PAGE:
The days (and more importantly nights) of glamour and indulgence on the Sunset Strip have long faded away, but glimmers of the era remain in the form of art deco buildings and grand hotels. A short ride past the old beauty of Hollywood on a slightly edgier stretch of Sunset Boulevard is where you’ll find Gwen, Curtis Stone's sophomore L.A. restaurant, which opens this week.
“Hollywood’s always been an interesting place. It had such a huge reputation, and you go there and realized it’s a little gritty,” Stone explains. “It’s had a bit more of a colorful past than you realized.” Walking into Gwen is nothing short of transportive. The 1920s building, seafoam velvet banquettes, crystal chandeliers and glossy black-and-cream tables from the restaurant design pros at Home Studios feel just like the Strip might have in its golden era.
The dining experience here requires trust. Dinner is served as an orchestrated five-course tasting meal, revealed to diners as they go along instead of up front on a menu—which is given to diners at the end of the meal as a souvenir. “If you’re a chef and you go to your buddy’s restaurants, they just cook for you,” Stone says. “The reason you go out for dinner is to spend time with someone you like. This takes care of that.”
The courses wax and wane between less formal and more composed, starting with the “first bites” of spicy house nduja, meant to be spread over slightly charred focaccia, leek-ash-and-porcini salami, marinated peppers and chewy beets (see the recipe). The second wave of the meal is an elegant salad with summer squash, hearts of palm, buttermilk purée and burnt cucumber pickles. It’s followed by house-made orecchiette, dressed in a pancetta, chile and tomato sauce that’s plated tableside with crispy bread crumbs and impossibly sweet baby tomatoes.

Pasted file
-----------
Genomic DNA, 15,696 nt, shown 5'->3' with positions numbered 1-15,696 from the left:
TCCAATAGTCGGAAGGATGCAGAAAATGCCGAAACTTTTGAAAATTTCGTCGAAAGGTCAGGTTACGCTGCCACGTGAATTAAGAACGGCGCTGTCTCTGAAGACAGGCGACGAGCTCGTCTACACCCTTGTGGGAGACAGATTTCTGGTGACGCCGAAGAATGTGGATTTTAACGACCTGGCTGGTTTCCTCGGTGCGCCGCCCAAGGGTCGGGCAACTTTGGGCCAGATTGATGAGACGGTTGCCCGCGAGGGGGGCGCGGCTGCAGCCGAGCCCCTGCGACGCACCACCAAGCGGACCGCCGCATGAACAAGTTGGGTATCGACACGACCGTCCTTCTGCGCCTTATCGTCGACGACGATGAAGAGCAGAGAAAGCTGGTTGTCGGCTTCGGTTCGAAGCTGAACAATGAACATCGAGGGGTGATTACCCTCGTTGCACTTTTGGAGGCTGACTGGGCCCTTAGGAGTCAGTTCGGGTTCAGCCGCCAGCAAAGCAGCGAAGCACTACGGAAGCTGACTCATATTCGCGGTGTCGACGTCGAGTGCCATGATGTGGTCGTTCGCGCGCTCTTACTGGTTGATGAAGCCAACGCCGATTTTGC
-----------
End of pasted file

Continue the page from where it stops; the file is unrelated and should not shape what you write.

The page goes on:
The heart of the meal, and the restaurant, however, is the meat course. For the opening, it’s dedicated to lamb that has been brined, smoked, grilled and roasted in several ways—cooking an ingredient many different ways is a signature Stone honed by focusing on one ingredient each month at his acclaimed restaurant, Maude.
To achieve that here, Stone has several fires running throughout the day and evening. Behind the kitchen’s glass wall, diners can watch the smoke rise in the asador, or Argentine grill. “You put a whole animal on a cross and stand that cross near the fire,” Stone explains. The smoke cooks the meat over 10 hours, imparting flavor from almond wood. (Those who watched Francis Mallmann’s episode of Chef’s Table may remember this technique.) Other cuts are cooked over an open grill called a brasero, which roars throughout service, or in a coal Josper oven.
From this array of heat sources come small links of spiced merguez with cooling yogurt, brined and smoked slightly sweet lamb ribs, and pulled lamb served with an earthy and rich jus. When it’s time to eat, servers bring by a box of varied steak knives, including the coveted 9.47 knives from French producer Perceval, for diners to choose from, making the restaurant feel a bit like dinner theater.
Stone’s gone even further by opening a butcher shop, which diners pass on their way in and out of the restaurant. Stocked with house-made sausage and a variety of cuts of meat, it’s also solved his problem of where to find choice cuts in L.A. “As someone who cooks for my family, I’ve said I wish there were always a good butcher shop,” he explains. “You can get good beef and good pork if you really look for it, but there’s no game. As a chef, I started FedEx-ing ducks from the East Coast.”
For Stone and his brother, Luke, a partner in the restaurant, this project is also a sort of return to their previous lives working as teenagers in butcher shops in Australia. And Gwen is a reminder that returning to something—be it a formative butcher shop gig or an entire era of a city’s past—can be a good thing.